kernel of a homomorphism between algebraic systems
Let $f:(A,O)\to (B,O)$ be a homomorphism^{} between two algebraic systems $A$ and $B$ (with $O$ as the operator set). Each element $b\in B$ corresponds to a subset $K(b):={f}^{1}(b)$ in $A$. Then $\{K(b)\mid b\in B\}$ forms a partition of $A$. The kernel $\mathrm{ker}(f)$ of $f$ is defined to be
$$\mathrm{ker}(f):=\bigcup _{b\in B}K(b)\times K(b).$$ 
It is easy to see that $\mathrm{ker}(f)=\{(x,y)\in A\times A\mid f(x)=f(y)\}$. Since it is a subset of $A\times A$, it is relation on $A$. Furthermore, it is an equivalence relation^{} on $A$: ^{1}^{1}In general, $\{{N}_{i}\}$ is a partition of a set $A$ iff $\bigcup {N}_{i}^{2}$ is an equivalence relation on $A$.

1.
$\mathrm{ker}(f)$ is reflexive^{}: for any $a\in A$, $a\in K(f(a))$, so that $(a,a)\in K{(f(a))}^{2}\subseteq \mathrm{ker}(f)$

2.
$\mathrm{ker}(f)$ is symmetric^{}: if $({a}_{1},{a}_{2})\in \mathrm{ker}(f)$, then $f({a}_{1})=f({a}_{2})$, so that $({a}_{2},{a}_{1})\in \mathrm{ker}(f)$

3.
$\mathrm{ker}(f)$ is transitive^{}: if $({a}_{1},{a}_{2}),({a}_{2},{a}_{3})\in \mathrm{ker}(f)$, then $f({a}_{1})=f({a}_{2})=f({a}_{3})$, so $({a}_{1},{a}_{3})\in \mathrm{ker}(f)$.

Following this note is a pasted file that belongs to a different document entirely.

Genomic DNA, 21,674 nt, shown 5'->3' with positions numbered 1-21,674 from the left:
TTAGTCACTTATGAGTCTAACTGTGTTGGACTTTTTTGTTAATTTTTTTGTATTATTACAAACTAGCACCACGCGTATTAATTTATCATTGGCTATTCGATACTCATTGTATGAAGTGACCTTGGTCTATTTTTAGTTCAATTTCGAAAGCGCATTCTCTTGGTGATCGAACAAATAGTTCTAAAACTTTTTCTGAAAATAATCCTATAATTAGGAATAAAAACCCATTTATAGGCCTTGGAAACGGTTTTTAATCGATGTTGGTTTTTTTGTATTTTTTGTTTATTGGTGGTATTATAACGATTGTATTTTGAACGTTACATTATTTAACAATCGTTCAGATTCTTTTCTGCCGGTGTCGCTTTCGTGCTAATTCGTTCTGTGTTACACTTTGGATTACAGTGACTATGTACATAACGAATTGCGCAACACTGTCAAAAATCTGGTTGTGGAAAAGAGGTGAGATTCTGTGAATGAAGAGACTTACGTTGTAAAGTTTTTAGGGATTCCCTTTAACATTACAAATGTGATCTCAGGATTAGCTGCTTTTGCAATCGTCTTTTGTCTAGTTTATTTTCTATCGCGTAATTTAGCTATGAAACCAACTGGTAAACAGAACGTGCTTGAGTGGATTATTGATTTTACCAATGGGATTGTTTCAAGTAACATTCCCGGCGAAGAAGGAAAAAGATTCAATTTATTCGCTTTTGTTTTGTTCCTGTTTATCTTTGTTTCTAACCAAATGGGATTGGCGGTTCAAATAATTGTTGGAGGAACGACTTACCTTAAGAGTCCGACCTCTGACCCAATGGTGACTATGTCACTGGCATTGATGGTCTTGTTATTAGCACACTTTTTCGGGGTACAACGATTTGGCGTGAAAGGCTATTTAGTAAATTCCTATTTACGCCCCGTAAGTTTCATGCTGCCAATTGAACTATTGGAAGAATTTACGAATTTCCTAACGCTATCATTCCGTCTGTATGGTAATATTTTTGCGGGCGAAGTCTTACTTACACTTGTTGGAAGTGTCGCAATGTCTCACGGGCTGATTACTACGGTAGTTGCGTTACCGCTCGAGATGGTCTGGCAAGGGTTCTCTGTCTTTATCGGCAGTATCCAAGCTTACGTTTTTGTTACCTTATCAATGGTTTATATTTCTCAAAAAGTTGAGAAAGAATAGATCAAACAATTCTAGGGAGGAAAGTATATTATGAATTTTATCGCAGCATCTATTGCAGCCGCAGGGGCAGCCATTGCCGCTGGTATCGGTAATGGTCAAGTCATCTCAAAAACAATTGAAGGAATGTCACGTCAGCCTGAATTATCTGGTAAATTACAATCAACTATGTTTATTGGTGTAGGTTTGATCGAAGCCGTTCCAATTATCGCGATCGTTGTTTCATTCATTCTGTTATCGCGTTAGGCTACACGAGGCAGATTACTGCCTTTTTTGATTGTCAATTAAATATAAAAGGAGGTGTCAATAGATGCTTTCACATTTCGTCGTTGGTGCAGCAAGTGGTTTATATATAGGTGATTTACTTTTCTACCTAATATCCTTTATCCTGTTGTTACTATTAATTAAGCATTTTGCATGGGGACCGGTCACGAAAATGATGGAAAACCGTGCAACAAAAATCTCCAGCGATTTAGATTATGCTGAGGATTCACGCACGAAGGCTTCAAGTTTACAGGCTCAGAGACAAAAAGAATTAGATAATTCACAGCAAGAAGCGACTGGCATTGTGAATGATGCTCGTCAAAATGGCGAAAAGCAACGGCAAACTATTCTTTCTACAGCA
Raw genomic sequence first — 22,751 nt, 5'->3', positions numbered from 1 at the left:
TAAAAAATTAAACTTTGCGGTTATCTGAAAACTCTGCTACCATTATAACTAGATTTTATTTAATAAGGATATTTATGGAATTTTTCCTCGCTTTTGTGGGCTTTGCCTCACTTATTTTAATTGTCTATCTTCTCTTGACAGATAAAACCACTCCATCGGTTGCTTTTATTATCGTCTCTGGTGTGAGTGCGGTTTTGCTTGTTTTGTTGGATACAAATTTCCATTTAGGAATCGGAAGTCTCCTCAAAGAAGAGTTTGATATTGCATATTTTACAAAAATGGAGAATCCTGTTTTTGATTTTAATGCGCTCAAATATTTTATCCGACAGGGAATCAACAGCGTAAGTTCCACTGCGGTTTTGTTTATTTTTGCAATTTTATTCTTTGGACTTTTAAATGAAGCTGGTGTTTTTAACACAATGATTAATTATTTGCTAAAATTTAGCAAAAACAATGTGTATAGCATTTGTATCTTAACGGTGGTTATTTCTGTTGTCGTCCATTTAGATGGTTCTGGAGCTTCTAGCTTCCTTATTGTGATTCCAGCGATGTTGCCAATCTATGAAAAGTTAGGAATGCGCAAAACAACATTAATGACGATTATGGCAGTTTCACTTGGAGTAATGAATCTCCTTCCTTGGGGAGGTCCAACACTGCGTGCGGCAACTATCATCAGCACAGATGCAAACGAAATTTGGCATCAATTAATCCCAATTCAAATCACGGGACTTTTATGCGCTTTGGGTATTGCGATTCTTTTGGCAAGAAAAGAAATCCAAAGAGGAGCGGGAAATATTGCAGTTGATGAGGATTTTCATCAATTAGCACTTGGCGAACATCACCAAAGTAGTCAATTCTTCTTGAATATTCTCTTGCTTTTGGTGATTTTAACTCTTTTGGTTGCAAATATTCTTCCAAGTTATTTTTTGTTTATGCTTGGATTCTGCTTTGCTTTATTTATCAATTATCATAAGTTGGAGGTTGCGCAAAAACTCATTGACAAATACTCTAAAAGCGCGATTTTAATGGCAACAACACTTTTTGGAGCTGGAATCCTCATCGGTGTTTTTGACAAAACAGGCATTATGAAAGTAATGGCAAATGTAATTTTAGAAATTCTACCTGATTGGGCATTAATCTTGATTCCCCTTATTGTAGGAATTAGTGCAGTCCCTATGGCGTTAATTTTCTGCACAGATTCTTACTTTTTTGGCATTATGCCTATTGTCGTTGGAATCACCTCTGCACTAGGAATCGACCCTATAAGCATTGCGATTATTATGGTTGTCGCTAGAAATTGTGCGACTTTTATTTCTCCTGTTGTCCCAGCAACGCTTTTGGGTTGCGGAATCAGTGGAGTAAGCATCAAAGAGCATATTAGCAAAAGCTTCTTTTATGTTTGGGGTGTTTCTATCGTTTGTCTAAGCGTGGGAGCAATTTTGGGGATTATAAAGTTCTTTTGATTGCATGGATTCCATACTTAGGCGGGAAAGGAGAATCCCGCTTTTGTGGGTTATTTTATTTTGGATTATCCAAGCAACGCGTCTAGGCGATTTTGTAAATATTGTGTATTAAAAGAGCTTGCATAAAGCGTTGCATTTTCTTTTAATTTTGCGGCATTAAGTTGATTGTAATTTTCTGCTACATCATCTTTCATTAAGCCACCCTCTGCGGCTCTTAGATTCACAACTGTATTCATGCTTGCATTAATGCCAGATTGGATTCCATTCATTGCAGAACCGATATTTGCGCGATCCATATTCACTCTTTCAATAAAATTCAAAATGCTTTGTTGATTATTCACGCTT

We write ${a}_{1}\equiv {a}_{2}\phantom{\rule{veryverythickmathspace}{0ex}}(mod\mathrm{ker}(f))$ to denote $({a}_{1},{a}_{2})\in \mathrm{ker}(f)$.
In fact, $\mathrm{ker}(f)$ is a congruence relation^{}: for any $n$ary operator symbol $\omega \in O$, suppose ${c}_{1},\mathrm{\dots},{c}_{n}$ and ${d}_{1},\mathrm{\dots},{d}_{n}$ are two sets of elements in $A$ with ${c}_{i}\equiv {d}_{i}mod\mathrm{ker}(f)$. Then
$$f({\omega}_{A}({c}_{1},\mathrm{\dots},{c}_{n})={\omega}_{B}(f({c}_{1}),\mathrm{\dots},f({c}_{n}))={\omega}_{B}(f({d}_{1}),\mathrm{\dots},f({d}_{n}))=f({\omega}_{A}({d}_{1},\mathrm{\dots},{d}_{n})),$$ 
so ${\omega}_{A}({c}_{1},\mathrm{\dots},{c}_{n})\equiv {\omega}_{A}({d}_{1},\mathrm{\dots},{d}_{n})\phantom{\rule{veryverythickmathspace}{0ex}}(mod\mathrm{ker}(f))$. For this reason, $\mathrm{ker}(f)$ is also called the congruence^{} induced by $f$.
Example. If $A,B$ are groups and $f:A\to B$ is a group homomorphism. Then the kernel of $f$, using the definition above is just the union of the square of the cosets of
$$N=\{x\mid f(x)=e\},$$ 
the traditional definition of the kernel of a group homomorphism (where $e$ is the identity^{} of $B$).
Remark. The above can be generalized. See the analog (http://planetmath.org/KernelOfAHomomorphismIsACongruence) in model theory^{}.
Title  kernel of a homomorphism between algebraic systems 

Canonical name  KernelOfAHomomorphismBetweenAlgebraicSystems 
Date of creation  20130322 16:26:20 
Last modified on  20130322 16:26:20 
Owner  CWoo (3771) 
Last modified by  CWoo (3771) 
Numerical id  11 
Author  CWoo (3771) 
Entry type  Definition 
Classification  msc 08A05 
Synonym  induced congruence 
Related topic  KernelOfAHomomorphismIsACongruence 
Related topic  KernelPair 
Defines  congruence induced by a homomorphism